First session on parliamentary immunity starts

Today, the constitutional amendment bill prepared for lifting the parliamentary immunity of the lawmakers who have outstanding dossiers against them, which caused quarrels during the committee meeting, will be brought to the agenda of the general assembly of the parliament.

The first discussion session of the constitutional amendment bill, which is about the lifting of the parliamentary immunity of lawmakers who have outstanding dossiers against them, will be held in the general assembly of the parliament today.

The general assembly will come together today at 15.00 and again on Friday at 10.00.

After long discussions and quarrels, this bill was approved by the constitutional committee on May 2.

Before the meeting of the general assembly, the numbers of dossiers have been increasing. With 16 dossiers presented to the parliament yesterday, the total number of dossiers reached 667. 

16 new dossiers

16 new dossiers include the dossiers against CHP Chair Kemal Kılıçdaroğlu and HDP co-chairs Selahattin Demirtaş and Figen Yüksekdağ. 

With 405 dossiers, HDP is the party which have most dossiers against its lawmakers. Declaring that they will veto the proposal, HDP will attend the sessions. 

MEP's of European Parliament call for veto

Before the bill comes to the parliamentary agenda, 61 members of European Parliament released a open letter making a call to the members of the Turkish parliament. 61 MEP urged the Turkish MPs to veto the bill on parliamentary immunity.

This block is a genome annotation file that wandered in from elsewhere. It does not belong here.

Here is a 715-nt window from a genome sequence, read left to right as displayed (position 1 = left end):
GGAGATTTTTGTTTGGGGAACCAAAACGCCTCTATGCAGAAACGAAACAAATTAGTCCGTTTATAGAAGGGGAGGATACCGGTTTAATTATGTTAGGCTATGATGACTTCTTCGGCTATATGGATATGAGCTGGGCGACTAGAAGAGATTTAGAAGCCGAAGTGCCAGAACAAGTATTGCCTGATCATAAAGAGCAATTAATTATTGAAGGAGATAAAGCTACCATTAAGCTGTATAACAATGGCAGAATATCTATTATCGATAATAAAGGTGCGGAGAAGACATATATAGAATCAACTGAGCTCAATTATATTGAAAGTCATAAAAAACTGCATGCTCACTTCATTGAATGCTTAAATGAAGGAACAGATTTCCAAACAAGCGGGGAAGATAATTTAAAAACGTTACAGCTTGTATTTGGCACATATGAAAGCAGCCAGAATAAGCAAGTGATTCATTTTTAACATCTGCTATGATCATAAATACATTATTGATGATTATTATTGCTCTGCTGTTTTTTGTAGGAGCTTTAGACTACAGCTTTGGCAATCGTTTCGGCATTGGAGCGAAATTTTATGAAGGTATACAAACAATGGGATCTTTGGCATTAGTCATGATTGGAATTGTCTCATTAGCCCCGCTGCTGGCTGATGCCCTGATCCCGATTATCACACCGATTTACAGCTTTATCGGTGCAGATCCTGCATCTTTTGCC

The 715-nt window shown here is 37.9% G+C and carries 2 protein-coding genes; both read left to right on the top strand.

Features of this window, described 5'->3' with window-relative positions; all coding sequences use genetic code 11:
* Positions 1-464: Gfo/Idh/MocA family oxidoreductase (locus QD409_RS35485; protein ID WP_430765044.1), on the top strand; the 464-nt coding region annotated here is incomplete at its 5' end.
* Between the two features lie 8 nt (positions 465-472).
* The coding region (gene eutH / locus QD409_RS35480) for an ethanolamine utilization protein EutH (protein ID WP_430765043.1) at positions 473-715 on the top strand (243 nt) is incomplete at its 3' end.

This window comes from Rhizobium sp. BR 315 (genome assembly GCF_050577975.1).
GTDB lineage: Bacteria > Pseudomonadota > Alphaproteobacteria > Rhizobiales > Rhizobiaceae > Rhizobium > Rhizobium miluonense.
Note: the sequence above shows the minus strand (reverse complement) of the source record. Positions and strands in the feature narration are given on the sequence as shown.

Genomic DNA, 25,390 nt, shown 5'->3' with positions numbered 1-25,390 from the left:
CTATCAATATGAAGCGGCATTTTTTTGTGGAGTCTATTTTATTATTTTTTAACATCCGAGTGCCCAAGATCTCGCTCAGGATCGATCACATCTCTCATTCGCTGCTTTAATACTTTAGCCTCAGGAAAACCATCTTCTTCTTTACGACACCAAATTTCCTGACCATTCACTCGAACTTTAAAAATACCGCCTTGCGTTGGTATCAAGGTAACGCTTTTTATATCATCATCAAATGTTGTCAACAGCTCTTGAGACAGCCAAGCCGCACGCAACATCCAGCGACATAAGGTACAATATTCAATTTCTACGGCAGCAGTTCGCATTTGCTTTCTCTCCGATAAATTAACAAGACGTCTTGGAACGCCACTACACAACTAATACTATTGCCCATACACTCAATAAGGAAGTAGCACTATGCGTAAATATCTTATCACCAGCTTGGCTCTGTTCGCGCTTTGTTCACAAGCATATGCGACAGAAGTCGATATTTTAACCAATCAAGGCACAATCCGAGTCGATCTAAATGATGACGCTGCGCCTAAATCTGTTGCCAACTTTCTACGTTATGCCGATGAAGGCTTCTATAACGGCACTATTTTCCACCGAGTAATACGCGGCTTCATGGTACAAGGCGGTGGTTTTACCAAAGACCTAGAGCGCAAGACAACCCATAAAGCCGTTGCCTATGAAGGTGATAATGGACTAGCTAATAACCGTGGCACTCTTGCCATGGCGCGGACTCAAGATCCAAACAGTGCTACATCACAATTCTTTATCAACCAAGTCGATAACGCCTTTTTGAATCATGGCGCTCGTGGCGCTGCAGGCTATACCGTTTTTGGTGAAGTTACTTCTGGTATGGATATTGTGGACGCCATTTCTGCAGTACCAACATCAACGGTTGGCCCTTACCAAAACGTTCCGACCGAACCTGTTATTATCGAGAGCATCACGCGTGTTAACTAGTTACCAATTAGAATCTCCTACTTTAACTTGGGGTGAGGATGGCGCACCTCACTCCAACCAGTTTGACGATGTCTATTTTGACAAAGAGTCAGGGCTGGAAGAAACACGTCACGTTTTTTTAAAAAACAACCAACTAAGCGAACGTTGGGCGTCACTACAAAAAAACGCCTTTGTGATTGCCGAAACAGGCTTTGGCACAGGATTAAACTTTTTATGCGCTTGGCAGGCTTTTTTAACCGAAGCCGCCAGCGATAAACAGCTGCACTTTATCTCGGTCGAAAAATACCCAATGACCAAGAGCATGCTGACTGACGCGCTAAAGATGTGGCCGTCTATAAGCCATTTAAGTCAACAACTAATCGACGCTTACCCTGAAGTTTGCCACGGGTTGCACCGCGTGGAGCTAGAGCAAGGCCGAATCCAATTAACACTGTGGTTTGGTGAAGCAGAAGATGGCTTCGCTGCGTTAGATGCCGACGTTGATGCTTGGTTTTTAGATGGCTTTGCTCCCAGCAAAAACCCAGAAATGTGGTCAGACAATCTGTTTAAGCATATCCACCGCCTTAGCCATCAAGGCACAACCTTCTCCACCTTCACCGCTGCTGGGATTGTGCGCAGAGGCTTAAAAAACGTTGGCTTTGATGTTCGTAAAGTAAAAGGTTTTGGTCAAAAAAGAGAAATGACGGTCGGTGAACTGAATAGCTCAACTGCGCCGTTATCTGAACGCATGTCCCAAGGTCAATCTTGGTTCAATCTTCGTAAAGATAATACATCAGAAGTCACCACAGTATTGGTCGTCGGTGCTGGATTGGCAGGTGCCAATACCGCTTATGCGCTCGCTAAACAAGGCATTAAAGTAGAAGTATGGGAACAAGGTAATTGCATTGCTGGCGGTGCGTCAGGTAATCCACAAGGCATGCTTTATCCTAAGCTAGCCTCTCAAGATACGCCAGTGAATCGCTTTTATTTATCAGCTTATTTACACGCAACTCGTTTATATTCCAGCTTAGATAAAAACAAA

Here are the highlights from the letter released with the title of “Silencing democratically elected members of the parliament is not the way to deal with problems":

"We are deeply concerned by the bill that will lift the parliamentary immunity of 129 MPs out of 550. As publicly presented by representatives of the government, this bill openly seeks to destroy HDP, given the fact 49 HDP members will be affected by this amendment.

“Opposition is an indispensable part of democracies and a fundamental value of EU. Silencing democratically elected opposition MPs for their political statements is the obstruction of parliament and against democratic principles. Excluding democratically elected members of the parliament is not the way to deal with the Kurdish problem.

"On the contrary, if this bill passes, it would cause an escalation of clashes in the Kurdish region of Turkey. We urge the members of Turkish parliament not to support this bill which would move Turkey away from the path to EU."


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